These Kalyan artisans give shape to eco-friendly festival
Ganesh idols in all sizes are lined up at Kalyan’s historic Kumbharwada.
Artisan Rakesh Ghoshtekar, 46, is happy with his efforts. The orders were huge and he started his work late. “This year, the idol-making work began late because of the transport strike,” said Ghoshtekar, busy giving finishing touch to the idols.
Like him, many others in the Kumbharwada are working on idols, which have filled every inch of the workshop. Some of the idols are ready to be wrapped and readied to be transported.
Even as the artisans at the city’s biggest workshop changed the material from shadu (natural clay) to Plaster of Paris, the Goshtekars stuck to the traditional mode of idol-making.
“I am making around 30 idols of clay this year. The demand for eco-friendly idols has increased,” said Ghoshtekar.
His entire family is into idol-making. They make idols throughout the year but Ganeshostsav is the busiest time. Kumbharwada, or the colony of potters, in Kalyan is more than 100 years old.
The place was known for its clay idols and artisans would make idols only of clay. Most of them, over the years, replaced clay with Plaster of Paris. Only a handful of them still make idols of clay, which is eco-friendly.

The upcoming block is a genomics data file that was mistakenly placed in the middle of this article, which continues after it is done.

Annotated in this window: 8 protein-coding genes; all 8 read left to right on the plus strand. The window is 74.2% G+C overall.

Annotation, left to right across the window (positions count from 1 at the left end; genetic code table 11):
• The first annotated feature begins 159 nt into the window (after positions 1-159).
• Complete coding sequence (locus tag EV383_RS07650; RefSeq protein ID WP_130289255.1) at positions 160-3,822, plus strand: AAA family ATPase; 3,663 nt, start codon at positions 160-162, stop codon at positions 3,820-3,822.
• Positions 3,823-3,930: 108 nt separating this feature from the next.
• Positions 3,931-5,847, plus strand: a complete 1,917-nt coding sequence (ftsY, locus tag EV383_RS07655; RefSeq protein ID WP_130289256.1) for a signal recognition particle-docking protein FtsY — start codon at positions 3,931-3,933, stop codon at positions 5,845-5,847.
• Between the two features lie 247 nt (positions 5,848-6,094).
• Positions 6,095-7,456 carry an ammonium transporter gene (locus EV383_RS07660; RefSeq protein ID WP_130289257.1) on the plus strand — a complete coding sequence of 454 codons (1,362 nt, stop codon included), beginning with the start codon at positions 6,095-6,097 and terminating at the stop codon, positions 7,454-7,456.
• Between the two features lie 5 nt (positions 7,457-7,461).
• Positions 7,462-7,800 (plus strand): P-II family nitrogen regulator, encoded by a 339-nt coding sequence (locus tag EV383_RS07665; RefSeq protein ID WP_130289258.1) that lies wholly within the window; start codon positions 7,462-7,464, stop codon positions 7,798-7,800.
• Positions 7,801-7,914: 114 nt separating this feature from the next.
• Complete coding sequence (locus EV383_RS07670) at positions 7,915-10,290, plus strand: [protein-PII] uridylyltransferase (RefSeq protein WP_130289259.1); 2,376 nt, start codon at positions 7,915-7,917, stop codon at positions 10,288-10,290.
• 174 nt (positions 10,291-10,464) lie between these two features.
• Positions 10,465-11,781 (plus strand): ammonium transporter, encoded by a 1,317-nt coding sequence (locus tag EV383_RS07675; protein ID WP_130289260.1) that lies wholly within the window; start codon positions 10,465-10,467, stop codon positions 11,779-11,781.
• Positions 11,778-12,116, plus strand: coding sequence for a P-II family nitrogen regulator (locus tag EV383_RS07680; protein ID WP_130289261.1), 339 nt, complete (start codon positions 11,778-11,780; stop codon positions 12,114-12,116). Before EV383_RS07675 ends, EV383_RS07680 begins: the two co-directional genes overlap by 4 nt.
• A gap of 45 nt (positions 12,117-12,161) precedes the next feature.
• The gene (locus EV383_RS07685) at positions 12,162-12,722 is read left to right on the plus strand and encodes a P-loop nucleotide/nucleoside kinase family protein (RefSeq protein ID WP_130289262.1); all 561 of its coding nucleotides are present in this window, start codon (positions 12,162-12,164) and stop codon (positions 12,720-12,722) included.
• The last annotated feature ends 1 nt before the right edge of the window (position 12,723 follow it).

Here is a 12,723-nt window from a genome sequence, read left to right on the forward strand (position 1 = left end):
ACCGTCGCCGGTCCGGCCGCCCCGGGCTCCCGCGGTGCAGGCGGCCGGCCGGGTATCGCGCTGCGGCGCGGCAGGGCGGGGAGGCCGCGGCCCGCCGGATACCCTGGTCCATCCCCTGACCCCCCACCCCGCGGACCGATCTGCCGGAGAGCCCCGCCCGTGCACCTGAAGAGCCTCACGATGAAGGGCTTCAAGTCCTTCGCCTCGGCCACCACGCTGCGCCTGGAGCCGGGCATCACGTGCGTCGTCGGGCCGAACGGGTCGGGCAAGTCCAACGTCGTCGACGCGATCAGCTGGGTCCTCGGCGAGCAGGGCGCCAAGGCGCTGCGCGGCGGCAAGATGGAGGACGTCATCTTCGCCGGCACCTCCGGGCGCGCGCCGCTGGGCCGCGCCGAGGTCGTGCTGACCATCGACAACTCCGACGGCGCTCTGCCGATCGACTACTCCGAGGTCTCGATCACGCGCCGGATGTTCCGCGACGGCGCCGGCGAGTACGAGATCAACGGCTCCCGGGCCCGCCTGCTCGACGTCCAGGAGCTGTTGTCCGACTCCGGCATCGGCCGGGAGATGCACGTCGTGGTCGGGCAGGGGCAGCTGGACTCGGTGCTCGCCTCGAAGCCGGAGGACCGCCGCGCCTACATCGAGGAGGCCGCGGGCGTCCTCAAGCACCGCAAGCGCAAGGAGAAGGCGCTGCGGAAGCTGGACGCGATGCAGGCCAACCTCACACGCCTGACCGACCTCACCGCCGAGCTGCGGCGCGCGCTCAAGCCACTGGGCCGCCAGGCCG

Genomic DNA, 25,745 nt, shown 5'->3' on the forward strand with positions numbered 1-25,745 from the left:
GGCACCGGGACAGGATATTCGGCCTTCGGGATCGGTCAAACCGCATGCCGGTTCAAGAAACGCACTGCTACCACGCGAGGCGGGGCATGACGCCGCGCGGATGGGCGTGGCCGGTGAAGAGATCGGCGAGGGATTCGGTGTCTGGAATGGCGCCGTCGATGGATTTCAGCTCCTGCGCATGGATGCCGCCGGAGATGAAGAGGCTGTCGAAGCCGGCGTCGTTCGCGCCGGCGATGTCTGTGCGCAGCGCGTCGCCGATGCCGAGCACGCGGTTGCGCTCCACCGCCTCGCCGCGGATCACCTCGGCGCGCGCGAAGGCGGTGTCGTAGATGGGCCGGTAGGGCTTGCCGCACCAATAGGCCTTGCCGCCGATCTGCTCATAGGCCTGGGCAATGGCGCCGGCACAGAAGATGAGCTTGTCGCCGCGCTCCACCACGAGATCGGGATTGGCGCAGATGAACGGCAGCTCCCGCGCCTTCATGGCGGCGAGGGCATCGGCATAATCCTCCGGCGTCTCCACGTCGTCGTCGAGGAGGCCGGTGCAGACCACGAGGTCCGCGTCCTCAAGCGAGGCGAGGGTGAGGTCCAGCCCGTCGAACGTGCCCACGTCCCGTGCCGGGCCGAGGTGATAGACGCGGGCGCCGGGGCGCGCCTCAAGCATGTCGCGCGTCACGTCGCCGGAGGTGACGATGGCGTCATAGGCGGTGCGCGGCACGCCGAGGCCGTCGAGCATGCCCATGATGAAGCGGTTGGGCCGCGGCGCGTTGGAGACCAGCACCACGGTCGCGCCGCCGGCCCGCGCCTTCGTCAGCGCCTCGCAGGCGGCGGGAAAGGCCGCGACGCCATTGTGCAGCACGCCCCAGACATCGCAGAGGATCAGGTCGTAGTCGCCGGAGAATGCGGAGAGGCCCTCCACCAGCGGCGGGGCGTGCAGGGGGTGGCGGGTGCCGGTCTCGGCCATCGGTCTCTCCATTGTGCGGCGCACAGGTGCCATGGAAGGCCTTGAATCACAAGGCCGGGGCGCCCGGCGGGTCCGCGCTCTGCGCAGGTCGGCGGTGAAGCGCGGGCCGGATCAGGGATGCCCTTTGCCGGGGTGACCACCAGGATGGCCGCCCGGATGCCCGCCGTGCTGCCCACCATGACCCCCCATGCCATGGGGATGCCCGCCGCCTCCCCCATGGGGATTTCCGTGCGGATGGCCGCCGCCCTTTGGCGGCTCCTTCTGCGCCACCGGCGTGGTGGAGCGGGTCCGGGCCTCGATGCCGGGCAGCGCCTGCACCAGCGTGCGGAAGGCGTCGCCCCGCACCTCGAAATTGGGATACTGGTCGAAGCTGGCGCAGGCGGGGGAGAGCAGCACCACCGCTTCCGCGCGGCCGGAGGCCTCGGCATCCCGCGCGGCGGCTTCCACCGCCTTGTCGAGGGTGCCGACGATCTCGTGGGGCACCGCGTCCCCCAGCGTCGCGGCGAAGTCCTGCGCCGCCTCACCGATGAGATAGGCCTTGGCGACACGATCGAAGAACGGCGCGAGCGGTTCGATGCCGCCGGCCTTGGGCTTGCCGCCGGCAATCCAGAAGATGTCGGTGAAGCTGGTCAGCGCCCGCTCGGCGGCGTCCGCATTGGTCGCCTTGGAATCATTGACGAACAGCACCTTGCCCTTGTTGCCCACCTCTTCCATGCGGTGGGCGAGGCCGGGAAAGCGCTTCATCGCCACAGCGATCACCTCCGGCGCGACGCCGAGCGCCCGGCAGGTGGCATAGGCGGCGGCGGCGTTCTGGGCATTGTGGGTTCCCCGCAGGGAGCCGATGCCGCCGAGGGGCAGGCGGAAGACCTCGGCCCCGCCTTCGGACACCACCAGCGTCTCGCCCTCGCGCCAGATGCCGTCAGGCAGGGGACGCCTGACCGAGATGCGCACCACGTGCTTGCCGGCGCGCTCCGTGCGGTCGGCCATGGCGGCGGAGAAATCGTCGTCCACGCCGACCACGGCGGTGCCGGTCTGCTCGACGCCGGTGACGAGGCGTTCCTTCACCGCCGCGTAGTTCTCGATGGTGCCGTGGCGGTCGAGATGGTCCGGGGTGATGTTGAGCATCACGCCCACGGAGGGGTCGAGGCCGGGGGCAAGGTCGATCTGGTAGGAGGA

“The number of artisans too is reducing,” said Durgesh Goshtekar,32, a artisan.
Another artisan, who makes the largest number of eco-friendly idols in Kalyan, is Naresh Kumbhar, 53.
He has already made 400 idols between 1 inch and 4 feet high.
“Every year, I manage to make a huge number of idols of shadu for my regular customers. This year, the demand has soared,” said Kumbhar, whose idols are already sold out.
“I have been making eco-friendly idols for 38 years. I also choose eco-friendly colours,” said Kumbhar.
The Kumbhars in Kalyan have been demanding a better place to do business but the civic body said it cannot meet the demands.
“Their business is a private one and so it is not the civic body’s responsibility to provide them space,” said a KDMC official.
In the last two years, woman artisans too have mastered the art of idol-making.
Anjali Khunare, 25, who used to make POP idols, now makes shadu idols. She is now an expert at designing the idols. “I always loved pottery and I used to make idols of POP. Two years ago, I learnt about eco-friendly idols made at Kumbharwada. I decided to join them,” Khunare.
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